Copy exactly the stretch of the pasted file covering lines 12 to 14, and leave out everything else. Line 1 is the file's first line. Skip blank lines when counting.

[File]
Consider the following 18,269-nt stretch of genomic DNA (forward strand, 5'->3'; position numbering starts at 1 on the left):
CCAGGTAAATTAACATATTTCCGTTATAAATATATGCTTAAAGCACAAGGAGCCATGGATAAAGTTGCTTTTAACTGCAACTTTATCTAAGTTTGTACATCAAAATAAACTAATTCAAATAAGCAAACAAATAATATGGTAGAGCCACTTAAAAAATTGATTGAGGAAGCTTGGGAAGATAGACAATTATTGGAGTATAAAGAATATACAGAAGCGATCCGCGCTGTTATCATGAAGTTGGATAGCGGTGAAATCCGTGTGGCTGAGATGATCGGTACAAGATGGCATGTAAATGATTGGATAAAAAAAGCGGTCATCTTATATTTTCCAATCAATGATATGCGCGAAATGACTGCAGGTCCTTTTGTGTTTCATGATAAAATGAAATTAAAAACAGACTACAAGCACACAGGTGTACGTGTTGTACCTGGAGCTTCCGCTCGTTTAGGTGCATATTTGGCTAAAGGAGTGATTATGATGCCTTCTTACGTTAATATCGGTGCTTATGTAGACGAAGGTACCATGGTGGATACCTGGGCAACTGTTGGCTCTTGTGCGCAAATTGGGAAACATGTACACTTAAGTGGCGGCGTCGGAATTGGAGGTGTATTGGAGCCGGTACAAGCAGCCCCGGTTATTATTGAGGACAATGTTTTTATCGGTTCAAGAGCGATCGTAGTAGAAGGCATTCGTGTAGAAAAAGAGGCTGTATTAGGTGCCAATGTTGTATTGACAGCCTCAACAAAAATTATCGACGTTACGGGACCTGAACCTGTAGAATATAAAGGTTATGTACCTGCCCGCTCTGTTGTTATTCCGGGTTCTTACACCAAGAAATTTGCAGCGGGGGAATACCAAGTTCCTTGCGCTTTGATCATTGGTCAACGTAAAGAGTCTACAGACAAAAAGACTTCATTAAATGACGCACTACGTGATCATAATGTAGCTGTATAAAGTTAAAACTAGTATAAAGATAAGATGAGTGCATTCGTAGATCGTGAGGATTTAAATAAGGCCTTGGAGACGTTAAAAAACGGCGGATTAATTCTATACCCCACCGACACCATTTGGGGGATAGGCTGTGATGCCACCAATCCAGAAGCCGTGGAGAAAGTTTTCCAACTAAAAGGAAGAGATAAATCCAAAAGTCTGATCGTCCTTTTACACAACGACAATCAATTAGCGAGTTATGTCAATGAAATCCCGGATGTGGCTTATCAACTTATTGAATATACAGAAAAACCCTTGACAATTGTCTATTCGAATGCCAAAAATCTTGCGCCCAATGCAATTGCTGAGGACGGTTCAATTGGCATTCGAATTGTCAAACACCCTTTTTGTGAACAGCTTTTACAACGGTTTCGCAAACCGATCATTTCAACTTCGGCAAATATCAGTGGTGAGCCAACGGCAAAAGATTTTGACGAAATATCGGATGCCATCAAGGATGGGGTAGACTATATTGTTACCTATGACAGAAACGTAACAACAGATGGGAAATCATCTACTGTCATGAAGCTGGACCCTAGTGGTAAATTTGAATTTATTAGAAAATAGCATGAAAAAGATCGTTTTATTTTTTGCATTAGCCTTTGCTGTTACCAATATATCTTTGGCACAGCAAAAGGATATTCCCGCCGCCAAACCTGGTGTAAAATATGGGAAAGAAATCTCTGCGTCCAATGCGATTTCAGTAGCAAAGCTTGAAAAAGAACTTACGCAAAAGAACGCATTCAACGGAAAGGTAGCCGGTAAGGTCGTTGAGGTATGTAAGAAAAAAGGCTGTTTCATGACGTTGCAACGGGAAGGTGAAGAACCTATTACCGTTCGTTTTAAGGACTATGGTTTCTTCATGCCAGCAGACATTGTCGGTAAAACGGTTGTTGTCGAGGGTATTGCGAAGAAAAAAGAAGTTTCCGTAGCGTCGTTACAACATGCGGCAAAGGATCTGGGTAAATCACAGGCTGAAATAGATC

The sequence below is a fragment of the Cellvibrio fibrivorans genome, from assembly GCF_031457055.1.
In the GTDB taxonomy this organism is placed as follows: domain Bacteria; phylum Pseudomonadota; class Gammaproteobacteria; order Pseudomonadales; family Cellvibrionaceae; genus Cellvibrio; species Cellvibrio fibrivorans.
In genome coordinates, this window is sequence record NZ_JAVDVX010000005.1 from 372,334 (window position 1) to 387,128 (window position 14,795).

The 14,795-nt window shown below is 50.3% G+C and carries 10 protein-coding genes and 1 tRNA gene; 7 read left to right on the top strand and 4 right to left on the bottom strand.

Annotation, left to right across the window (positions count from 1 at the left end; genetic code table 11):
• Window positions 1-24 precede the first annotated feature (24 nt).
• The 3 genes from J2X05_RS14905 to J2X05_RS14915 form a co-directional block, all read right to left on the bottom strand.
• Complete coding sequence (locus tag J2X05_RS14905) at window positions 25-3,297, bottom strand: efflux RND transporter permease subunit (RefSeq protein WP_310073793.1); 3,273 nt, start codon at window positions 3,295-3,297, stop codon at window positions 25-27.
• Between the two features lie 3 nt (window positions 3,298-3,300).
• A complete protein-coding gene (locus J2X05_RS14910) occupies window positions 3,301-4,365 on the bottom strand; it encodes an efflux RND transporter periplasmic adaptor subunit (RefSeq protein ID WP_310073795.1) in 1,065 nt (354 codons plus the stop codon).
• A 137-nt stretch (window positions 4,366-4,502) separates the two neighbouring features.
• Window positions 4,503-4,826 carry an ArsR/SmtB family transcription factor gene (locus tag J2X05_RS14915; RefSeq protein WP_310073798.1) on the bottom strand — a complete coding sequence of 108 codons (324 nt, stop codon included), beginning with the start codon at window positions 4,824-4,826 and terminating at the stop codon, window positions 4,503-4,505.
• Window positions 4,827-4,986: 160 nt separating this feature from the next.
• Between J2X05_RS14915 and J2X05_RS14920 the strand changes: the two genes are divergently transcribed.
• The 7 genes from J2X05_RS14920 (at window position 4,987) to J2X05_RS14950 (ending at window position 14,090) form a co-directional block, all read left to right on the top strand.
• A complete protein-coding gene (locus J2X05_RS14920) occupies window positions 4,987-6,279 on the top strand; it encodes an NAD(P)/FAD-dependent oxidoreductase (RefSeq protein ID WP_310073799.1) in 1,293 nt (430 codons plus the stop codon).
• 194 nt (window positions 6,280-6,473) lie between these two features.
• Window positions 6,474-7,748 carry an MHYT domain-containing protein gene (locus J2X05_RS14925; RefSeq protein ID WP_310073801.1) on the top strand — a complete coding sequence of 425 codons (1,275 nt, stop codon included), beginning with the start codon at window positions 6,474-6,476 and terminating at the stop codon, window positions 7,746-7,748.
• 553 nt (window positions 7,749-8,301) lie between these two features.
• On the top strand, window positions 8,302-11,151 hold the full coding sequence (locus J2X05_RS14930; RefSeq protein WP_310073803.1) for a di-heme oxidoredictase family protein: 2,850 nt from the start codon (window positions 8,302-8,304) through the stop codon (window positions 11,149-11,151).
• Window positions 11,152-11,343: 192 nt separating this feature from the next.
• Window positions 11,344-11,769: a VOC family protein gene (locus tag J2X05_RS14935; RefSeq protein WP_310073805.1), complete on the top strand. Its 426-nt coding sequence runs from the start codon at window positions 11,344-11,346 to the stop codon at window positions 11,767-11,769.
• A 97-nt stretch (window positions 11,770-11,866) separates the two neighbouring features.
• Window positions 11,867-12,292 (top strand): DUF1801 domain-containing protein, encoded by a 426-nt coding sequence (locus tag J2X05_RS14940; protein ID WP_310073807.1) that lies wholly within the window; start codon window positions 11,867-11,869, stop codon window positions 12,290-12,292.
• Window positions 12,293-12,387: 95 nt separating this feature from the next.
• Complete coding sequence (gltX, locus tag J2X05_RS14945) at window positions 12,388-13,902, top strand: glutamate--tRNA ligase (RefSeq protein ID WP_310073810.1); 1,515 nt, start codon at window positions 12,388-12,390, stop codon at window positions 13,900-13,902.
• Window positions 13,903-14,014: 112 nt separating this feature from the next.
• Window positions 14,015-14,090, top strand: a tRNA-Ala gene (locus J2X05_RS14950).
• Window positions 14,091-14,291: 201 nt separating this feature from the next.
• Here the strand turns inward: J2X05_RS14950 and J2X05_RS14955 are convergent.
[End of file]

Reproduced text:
• A complete protein-coding gene (locus J2X05_RS14910) occupies window positions 3,301-4,365 on the bottom strand; it encodes an efflux RND transporter periplasmic adaptor subunit (RefSeq protein ID WP_310073795.1) in 1,065 nt (354 codons plus the stop codon).
• A 137-nt stretch (window positions 4,366-4,502) separates the two neighbouring features.
• Window positions 4,503-4,826 carry an ArsR/SmtB family transcription factor gene (locus tag J2X05_RS14915; RefSeq protein WP_310073798.1) on the bottom strand — a complete coding sequence of 108 codons (324 nt, stop codon included), beginning with the start codon at window positions 4,824-4,826 and terminating at the stop codon, window positions 4,503-4,505.